follow-up to my intro to doctoral studies bleg, pt. iii

Since Kelly and others were so generous with their comments, here’s a preview to the course-blog I’ll be running for my ENGL 7390 Intro to Doctoral class.  I’ve got 23 students registered, with people from Creative Writing and Literature, Literary Studies, and Rhet/Comp PhD programs or concentrations.

Weirdly enough, as it stands, there are practically no “literary” readings in this, but quite a bit of institutional history, and lots of opportunities for students  to pursue their specialties in their own research and writing.  If anything interesting drops out of discussion, I’ll report back.

Thanks for your suggestions and advice.  The blog will be closed down to outside traffic by Monday.

DM

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2 responses to “follow-up to my intro to doctoral studies bleg, pt. iii

  1. What a great course–wish we’d gotten this kind of professional “what is the job really” information back when I was in grad school.

    One thing I realized belatedly is how much institutional business faculty do–what we sometimes lump under service or committee work–but for which I wasn’t really prepared. And part of what I wasn’t prepared for was how fulfilling SOME of it could be. The small taste I got in grad school was as a member of a feminist faculty-grad student group, called for reasons I won’t explain the Feminist FRA. At first I mostly noticed that we had a working-papers conference a couple times a year where both faculty and grads shared work and that provided lunch in the Women’s Studies building. As I got more involved, you could be on the committee that prepared and ran the “conference,” and we started publishing an in-house working-papers publication. We also held a “feminist pedagogy” conference. It was working on the publication committee and the Pedagogy Conference committee that gave me some practice actually doing admin/committee work. Here of course it’s less clearly connected to scholarship–but it’s a whole aspect of the job of running basically a non-profit institution I hadn’t realized we did. And of course some folks find their way into academic admin or even admin as a career move part-time or full-time. Just something to think about.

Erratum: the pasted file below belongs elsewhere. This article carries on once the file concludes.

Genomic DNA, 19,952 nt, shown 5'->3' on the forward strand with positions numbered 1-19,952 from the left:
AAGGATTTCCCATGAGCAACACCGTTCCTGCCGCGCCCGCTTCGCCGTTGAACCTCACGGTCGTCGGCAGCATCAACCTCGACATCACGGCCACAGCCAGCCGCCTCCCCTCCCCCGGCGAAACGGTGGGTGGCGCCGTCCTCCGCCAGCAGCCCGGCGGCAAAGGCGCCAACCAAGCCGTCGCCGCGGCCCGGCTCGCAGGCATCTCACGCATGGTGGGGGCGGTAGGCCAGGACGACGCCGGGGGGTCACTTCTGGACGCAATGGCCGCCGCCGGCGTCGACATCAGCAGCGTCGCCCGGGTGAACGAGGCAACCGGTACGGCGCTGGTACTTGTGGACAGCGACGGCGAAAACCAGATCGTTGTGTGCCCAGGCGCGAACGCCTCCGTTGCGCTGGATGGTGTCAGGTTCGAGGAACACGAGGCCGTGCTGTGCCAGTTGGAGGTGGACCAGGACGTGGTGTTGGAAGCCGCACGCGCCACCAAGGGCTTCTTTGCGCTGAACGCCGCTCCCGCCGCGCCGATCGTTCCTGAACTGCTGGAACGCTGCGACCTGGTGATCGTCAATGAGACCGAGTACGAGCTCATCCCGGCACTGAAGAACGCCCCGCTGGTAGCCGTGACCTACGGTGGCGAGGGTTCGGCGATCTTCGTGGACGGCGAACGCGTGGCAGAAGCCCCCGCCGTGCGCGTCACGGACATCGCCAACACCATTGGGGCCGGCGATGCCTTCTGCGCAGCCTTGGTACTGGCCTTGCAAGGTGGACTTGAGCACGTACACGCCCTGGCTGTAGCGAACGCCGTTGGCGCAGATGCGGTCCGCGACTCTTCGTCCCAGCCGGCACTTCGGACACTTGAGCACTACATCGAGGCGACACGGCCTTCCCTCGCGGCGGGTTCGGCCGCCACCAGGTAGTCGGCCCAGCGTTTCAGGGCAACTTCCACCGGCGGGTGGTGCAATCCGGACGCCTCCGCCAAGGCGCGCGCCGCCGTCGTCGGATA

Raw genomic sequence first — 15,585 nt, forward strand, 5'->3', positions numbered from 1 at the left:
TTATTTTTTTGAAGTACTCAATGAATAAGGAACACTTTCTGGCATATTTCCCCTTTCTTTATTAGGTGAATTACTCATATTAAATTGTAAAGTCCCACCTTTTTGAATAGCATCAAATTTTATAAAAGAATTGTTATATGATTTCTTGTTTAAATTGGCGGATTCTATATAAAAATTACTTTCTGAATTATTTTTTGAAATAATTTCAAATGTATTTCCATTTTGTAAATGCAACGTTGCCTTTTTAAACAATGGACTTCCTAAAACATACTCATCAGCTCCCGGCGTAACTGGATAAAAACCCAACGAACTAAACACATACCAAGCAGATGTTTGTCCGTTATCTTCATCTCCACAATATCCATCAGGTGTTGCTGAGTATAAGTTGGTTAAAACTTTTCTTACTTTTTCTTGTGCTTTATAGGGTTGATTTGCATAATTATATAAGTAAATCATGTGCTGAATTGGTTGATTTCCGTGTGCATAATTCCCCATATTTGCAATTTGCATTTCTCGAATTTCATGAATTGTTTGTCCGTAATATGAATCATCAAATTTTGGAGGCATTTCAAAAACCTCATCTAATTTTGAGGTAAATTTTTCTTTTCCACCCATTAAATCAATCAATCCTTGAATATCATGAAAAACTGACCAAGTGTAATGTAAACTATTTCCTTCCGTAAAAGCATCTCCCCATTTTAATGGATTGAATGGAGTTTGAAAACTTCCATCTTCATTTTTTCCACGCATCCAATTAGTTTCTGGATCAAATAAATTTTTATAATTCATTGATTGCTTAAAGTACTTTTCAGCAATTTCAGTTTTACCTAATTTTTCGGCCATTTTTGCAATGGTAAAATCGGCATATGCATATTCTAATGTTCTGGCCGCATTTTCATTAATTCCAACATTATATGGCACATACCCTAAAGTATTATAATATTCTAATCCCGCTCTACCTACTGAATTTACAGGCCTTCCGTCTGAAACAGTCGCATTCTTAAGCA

Second short (and funny story): In our first-year ProSeminar, we were encouraged to attend the MLA which was within driving distance. So I went–but I developed such a bad cold that I lost my voice and was completely unable to speak for the 3 days of the conference. My theory is that I was so terrified that I’d say something stupid that my unconscious just took over. Anyway, some good preparation for the MLA and knowing that it’s ok to just listen a while might help newbies.

  2. Dave Mazella

    Thanks, Miriam. I certainly didn’t receive anything like this before my graduate time, either, but I’d had some experiences, like an internship at a literary magazine, and a temporary assistant’s gig at Cambridge UP, that turned out to be important for me. In our departmental discussions of grad curriculum, arguments tend to fall either into How It Was Done to Me, or What I Wished They Had Done for Me.

    Conferencing, committee-work, all these things are about the balance between individual and collective work in the academy, but it’s interesting how departments themselves often struggle with encouraging or rewarding better attitudes and behavior towards this kind of stuff, which keeps the enterprise going, after all. So I’m a big believer in trying to give people an idea of how their work fits into a larger picture, even if that view is difficult to attain at this stage of things.